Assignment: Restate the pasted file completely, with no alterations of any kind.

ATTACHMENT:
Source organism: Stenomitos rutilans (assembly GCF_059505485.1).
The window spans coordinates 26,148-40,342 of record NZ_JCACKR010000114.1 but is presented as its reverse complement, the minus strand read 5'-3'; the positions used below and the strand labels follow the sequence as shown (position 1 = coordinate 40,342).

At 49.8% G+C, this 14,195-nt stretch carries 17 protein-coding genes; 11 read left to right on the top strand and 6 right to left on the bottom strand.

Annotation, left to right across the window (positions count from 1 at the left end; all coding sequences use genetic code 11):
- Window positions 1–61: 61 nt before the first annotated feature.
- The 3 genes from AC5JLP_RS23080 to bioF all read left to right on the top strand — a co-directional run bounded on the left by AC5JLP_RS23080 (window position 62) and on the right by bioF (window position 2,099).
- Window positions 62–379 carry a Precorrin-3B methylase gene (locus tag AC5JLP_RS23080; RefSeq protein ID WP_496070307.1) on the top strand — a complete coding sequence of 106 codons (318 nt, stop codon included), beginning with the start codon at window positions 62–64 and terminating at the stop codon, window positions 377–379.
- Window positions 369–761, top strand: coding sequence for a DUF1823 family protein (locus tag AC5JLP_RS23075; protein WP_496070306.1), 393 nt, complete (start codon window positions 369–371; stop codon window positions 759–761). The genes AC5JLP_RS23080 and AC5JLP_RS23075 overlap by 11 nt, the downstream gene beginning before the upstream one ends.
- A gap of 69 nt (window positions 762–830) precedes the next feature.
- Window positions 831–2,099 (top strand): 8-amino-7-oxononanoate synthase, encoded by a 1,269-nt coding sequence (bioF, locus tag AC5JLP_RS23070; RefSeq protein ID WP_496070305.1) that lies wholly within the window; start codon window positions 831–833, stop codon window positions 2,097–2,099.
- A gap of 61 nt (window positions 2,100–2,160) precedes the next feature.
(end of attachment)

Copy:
Source organism: Stenomitos rutilans (assembly GCF_059505485.1).
The window spans coordinates 26,148-40,342 of record NZ_JCACKR010000114.1 but is presented as its reverse complement, the minus strand read 5'-3'; the positions used below and the strand labels follow the sequence as shown (position 1 = coordinate 40,342).

At 49.8% G+C, this 14,195-nt stretch carries 17 protein-coding genes; 11 read left to right on the top strand and 6 right to left on the bottom strand.

Annotation, left to right across the window (positions count from 1 at the left end; all coding sequences use genetic code 11):
- Window positions 1–61: 61 nt before the first annotated feature.
- The 3 genes from AC5JLP_RS23080 to bioF all read left to right on the top strand — a co-directional run bounded on the left by AC5JLP_RS23080 (window position 62) and on the right by bioF (window position 2,099).
- Window positions 62–379 carry a Precorrin-3B methylase gene (locus tag AC5JLP_RS23080; RefSeq protein ID WP_496070307.1) on the top strand — a complete coding sequence of 106 codons (318 nt, stop codon included), beginning with the start codon at window positions 62–64 and terminating at the stop codon, window positions 377–379.
- Window positions 369–761, top strand: coding sequence for a DUF1823 family protein (locus tag AC5JLP_RS23075; protein WP_496070306.1), 393 nt, complete (start codon window positions 369–371; stop codon window positions 759–761). The genes AC5JLP_RS23080 and AC5JLP_RS23075 overlap by 11 nt, the downstream gene beginning before the upstream one ends.
- A gap of 69 nt (window positions 762–830) precedes the next feature.
- Window positions 831–2,099 (top strand): 8-amino-7-oxononanoate synthase, encoded by a 1,269-nt coding sequence (bioF, locus tag AC5JLP_RS23070; RefSeq protein ID WP_496070305.1) that lies wholly within the window; start codon window positions 831–833, stop codon window positions 2,097–2,099.
- A gap of 61 nt (window positions 2,100–2,160) precedes the next feature.